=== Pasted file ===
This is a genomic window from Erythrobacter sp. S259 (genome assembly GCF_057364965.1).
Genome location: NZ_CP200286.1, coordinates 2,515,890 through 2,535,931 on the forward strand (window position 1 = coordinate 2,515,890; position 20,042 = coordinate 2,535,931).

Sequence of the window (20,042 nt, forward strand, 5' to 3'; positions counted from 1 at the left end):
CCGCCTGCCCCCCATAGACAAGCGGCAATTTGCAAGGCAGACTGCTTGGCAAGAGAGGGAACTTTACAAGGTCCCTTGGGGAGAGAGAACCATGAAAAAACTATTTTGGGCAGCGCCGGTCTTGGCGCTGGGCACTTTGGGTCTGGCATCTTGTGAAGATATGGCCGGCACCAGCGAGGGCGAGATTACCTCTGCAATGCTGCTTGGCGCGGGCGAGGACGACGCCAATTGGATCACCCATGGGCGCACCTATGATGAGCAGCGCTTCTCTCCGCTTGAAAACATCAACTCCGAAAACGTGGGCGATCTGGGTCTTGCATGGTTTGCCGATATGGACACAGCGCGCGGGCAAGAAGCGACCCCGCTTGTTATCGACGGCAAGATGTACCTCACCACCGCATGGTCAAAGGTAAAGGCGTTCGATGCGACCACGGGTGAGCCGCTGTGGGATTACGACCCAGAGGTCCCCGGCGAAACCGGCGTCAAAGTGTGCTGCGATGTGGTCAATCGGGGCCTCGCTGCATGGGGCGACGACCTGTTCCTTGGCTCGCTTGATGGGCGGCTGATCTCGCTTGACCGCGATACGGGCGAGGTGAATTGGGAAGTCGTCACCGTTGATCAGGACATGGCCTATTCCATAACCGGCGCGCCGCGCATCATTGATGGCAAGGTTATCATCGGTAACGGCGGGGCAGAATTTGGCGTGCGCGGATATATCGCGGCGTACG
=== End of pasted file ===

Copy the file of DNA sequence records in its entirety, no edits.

This is a genomic window from Erythrobacter sp. S259 (genome assembly GCF_057364965.1).
Genome location: NZ_CP200286.1, coordinates 2,515,890 through 2,535,931 on the forward strand (window position 1 = coordinate 2,515,890; position 20,042 = coordinate 2,535,931).

Sequence of the window (20,042 nt, forward strand, 5' to 3'; positions counted from 1 at the left end):
CCGCCTGCCCCCCATAGACAAGCGGCAATTTGCAAGGCAGACTGCTTGGCAAGAGAGGGAACTTTACAAGGTCCCTTGGGGAGAGAGAACCATGAAAAAACTATTTTGGGCAGCGCCGGTCTTGGCGCTGGGCACTTTGGGTCTGGCATCTTGTGAAGATATGGCCGGCACCAGCGAGGGCGAGATTACCTCTGCAATGCTGCTTGGCGCGGGCGAGGACGACGCCAATTGGATCACCCATGGGCGCACCTATGATGAGCAGCGCTTCTCTCCGCTTGAAAACATCAACTCCGAAAACGTGGGCGATCTGGGTCTTGCATGGTTTGCCGATATGGACACAGCGCGCGGGCAAGAAGCGACCCCGCTTGTTATCGACGGCAAGATGTACCTCACCACCGCATGGTCAAAGGTAAAGGCGTTCGATGCGACCACGGGTGAGCCGCTGTGGGATTACGACCCAGAGGTCCCCGGCGAAACCGGCGTCAAAGTGTGCTGCGATGTGGTCAATCGGGGCCTCGCTGCATGGGGCGACGACCTGTTCCTTGGCTCGCTTGATGGGCGGCTGATCTCGCTTGACCGCGATACGGGCGAGGTGAATTGGGAAGTCGTCACCGTTGATCAGGACATGGCCTATTCCATAACCGGCGCGCCGCGCATCATTGATGGCAAGGTTATCATCGGTAACGGCGGGGCAGAATTTGGCGTGCGCGGATATATCGCGGCGTACG